Rain catches on the windows as green
blurs against most of my sight.
I steal glimpses of umber bark and for a moment
I mistake the forest for his eyes.
The light dotting of houses within the trees pulls
me from the safety of the train car into the blazing
isolation and wild myth of the highlands.
The mountains are engulfed by fog and kiss
clouds at the peak — and I believe
if I touch stone I’ll fall through time.
The evergreens cling to my shoulders
and insulate the warmth that rolls from the misty
gray sky. Trees can’t tell this morning from last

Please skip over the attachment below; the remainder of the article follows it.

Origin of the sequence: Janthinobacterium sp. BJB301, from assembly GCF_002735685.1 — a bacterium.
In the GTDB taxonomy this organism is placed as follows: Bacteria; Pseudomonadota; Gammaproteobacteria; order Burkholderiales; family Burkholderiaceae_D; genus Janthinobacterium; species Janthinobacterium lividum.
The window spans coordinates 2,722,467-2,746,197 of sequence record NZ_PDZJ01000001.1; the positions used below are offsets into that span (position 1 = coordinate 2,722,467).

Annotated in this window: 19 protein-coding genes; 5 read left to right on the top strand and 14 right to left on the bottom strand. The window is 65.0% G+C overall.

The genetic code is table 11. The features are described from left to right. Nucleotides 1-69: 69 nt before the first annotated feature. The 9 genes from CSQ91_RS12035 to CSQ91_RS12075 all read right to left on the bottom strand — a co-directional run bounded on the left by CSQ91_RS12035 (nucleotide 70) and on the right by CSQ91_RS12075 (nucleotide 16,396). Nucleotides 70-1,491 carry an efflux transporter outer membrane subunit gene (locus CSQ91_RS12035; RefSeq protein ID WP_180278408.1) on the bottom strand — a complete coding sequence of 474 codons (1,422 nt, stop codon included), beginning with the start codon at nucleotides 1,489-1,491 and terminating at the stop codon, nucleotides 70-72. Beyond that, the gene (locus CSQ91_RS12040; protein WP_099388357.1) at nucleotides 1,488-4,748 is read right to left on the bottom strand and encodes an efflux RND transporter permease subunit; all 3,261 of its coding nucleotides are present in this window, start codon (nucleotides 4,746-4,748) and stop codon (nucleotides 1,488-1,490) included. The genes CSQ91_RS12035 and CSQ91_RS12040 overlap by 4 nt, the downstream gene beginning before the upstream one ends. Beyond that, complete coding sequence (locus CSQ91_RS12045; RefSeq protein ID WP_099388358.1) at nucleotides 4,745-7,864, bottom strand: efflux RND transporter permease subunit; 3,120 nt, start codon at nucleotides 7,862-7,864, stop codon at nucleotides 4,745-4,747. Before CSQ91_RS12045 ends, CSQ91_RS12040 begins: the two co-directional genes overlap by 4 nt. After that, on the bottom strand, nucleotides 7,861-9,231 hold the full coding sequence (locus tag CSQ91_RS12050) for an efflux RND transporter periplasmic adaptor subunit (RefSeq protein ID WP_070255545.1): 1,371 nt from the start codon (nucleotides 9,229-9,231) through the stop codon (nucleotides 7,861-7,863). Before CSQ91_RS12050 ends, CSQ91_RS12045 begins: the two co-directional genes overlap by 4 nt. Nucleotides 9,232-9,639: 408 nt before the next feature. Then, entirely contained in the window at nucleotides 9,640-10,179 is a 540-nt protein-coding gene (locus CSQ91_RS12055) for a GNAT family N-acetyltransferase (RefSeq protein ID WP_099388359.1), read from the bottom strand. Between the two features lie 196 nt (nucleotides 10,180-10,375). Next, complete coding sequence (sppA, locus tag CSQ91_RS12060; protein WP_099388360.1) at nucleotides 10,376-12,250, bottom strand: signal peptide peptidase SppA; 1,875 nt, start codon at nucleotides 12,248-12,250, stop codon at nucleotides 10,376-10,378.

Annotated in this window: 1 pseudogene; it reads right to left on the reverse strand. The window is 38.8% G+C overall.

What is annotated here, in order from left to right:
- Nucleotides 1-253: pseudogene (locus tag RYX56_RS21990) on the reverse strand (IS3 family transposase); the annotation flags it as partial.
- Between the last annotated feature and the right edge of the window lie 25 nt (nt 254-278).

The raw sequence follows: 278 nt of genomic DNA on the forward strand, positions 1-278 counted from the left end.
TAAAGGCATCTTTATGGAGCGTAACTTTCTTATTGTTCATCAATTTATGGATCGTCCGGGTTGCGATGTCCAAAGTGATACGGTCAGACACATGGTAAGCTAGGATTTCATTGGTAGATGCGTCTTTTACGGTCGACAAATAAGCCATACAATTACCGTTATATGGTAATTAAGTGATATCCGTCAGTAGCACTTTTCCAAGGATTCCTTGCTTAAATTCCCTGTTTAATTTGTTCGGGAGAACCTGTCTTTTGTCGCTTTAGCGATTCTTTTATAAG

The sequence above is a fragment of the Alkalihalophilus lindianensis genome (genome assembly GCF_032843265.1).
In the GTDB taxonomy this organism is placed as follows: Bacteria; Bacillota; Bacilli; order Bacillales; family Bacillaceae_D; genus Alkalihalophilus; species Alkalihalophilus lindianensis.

century and the clouds have taught me how to cry.
Only in the highlands of Scotland will we find the air
that rises from the heavens below us. Each Munro
is a painted backdrop that I’m waiting to be revealed
as a mirage. Or it’s a cruel trick by God
that nothing this majestic could exist on
the same ground I bury my dreams into.
We stand in forests older than our names
and the rocks have more stories than our library.
We’ll listen to each tale they whisper as the river current
passes my spot in the train car — riding through the highlands.
By Gabrielle Crone